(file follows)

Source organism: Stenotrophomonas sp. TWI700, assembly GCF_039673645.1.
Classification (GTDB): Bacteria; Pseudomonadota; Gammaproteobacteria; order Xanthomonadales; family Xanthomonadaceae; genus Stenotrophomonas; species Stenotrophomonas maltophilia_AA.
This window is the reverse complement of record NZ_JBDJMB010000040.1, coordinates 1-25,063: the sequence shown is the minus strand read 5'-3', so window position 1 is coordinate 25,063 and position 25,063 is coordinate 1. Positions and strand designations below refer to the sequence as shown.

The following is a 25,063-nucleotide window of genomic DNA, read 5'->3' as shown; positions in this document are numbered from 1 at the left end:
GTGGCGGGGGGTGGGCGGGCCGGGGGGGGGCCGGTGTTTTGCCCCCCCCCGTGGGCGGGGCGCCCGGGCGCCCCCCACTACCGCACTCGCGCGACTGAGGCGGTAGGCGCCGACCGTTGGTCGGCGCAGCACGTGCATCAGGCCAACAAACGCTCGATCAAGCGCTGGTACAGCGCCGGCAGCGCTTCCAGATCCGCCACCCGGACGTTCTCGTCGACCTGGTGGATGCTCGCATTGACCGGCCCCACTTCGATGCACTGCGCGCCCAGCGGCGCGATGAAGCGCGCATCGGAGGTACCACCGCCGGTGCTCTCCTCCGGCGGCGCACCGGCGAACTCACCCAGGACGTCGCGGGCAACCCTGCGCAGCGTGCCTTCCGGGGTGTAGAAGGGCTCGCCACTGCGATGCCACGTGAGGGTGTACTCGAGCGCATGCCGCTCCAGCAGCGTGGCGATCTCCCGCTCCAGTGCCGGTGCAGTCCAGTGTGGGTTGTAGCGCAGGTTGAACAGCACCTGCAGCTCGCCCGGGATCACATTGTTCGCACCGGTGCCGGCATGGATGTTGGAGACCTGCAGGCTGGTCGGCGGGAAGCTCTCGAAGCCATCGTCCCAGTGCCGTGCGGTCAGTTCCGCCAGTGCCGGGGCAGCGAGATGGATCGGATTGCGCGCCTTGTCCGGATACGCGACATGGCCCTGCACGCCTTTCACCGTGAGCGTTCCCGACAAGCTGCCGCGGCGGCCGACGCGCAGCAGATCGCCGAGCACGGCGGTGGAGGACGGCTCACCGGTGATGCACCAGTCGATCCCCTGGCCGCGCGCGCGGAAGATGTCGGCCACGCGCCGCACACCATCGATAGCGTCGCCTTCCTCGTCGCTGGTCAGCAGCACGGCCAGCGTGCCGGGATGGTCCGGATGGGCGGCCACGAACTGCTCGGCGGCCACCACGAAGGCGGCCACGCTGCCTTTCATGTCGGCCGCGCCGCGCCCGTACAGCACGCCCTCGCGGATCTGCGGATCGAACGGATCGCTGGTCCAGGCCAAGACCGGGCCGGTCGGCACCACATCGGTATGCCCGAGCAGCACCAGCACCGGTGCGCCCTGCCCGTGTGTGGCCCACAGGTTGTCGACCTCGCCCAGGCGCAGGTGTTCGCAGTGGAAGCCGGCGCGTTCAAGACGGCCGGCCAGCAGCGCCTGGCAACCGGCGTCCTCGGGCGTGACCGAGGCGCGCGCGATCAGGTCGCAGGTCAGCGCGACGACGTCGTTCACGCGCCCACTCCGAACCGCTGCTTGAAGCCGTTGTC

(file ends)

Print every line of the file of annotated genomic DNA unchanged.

Source organism: Stenotrophomonas sp. TWI700, assembly GCF_039673645.1.
Classification (GTDB): Bacteria; Pseudomonadota; Gammaproteobacteria; order Xanthomonadales; family Xanthomonadaceae; genus Stenotrophomonas; species Stenotrophomonas maltophilia_AA.
This window is the reverse complement of record NZ_JBDJMB010000040.1, coordinates 1-25,063: the sequence shown is the minus strand read 5'-3', so window position 1 is coordinate 25,063 and position 25,063 is coordinate 1. Positions and strand designations below refer to the sequence as shown.

The following is a 25,063-nucleotide window of genomic DNA, read 5'->3' as shown; positions in this document are numbered from 1 at the left end:
GTGGCGGGGGGTGGGCGGGCCGGGGGGGGGCCGGTGTTTTGCCCCCCCCCGTGGGCGGGGCGCCCGGGCGCCCCCCACTACCGCACTCGCGCGACTGAGGCGGTAGGCGCCGACCGTTGGTCGGCGCAGCACGTGCATCAGGCCAACAAACGCTCGATCAAGCGCTGGTACAGCGCCGGCAGCGCTTCCAGATCCGCCACCCGGACGTTCTCGTCGACCTGGTGGATGCTCGCATTGACCGGCCCCACTTCGATGCACTGCGCGCCCAGCGGCGCGATGAAGCGCGCATCGGAGGTACCACCGCCGGTGCTCTCCTCCGGCGGCGCACCGGCGAACTCACCCAGGACGTCGCGGGCAACCCTGCGCAGCGTGCCTTCCGGGGTGTAGAAGGGCTCGCCACTGCGATGCCACGTGAGGGTGTACTCGAGCGCATGCCGCTCCAGCAGCGTGGCGATCTCCCGCTCCAGTGCCGGTGCAGTCCAGTGTGGGTTGTAGCGCAGGTTGAACAGCACCTGCAGCTCGCCCGGGATCACATTGTTCGCACCGGTGCCGGCATGGATGTTGGAGACCTGCAGGCTGGTCGGCGGGAAGCTCTCGAAGCCATCGTCCCAGTGCCGTGCGGTCAGTTCCGCCAGTGCCGGGGCAGCGAGATGGATCGGATTGCGCGCCTTGTCCGGATACGCGACATGGCCCTGCACGCCTTTCACCGTGAGCGTTCCCGACAAGCTGCCGCGGCGGCCGACGCGCAGCAGATCGCCGAGCACGGCGGTGGAGGACGGCTCACCGGTGATGCACCAGTCGATCCCCTGGCCGCGCGCGCGGAAGATGTCGGCCACGCGCCGCACACCATCGATAGCGTCGCCTTCCTCGTCGCTGGTCAGCAGCACGGCCAGCGTGCCGGGATGGTCCGGATGGGCGGCCACGAACTGCTCGGCGGCCACCACGAAGGCGGCCACGCTGCCTTTCATGTCGGCCGCGCCGCGCCCGTACAGCACGCCCTCGCGGATCTGCGGATCGAACGGATCGCTGGTCCAGGCCAAGACCGGGCCGGTCGGCACCACATCGGTATGCCCGAGCAGCACCAGCACCGGTGCGCCCTGCCCGTGTGTGGCCCACAGGTTGTCGACCTCGCCCAGGCGCAGGTGTTCGCAGTGGAAGCCGGCGCGTTCAAGACGGCCGGCCAGCAGCGCCTGGCAACCGGCGTCCTCGGGCGTGACCGAGGCGCGCGCGATCAGGTCGCAGGTCAGCGCGACGACGTCGTTCACGCGCCCACTCCGAACCGCTGCTTGAAGCCGTTGTC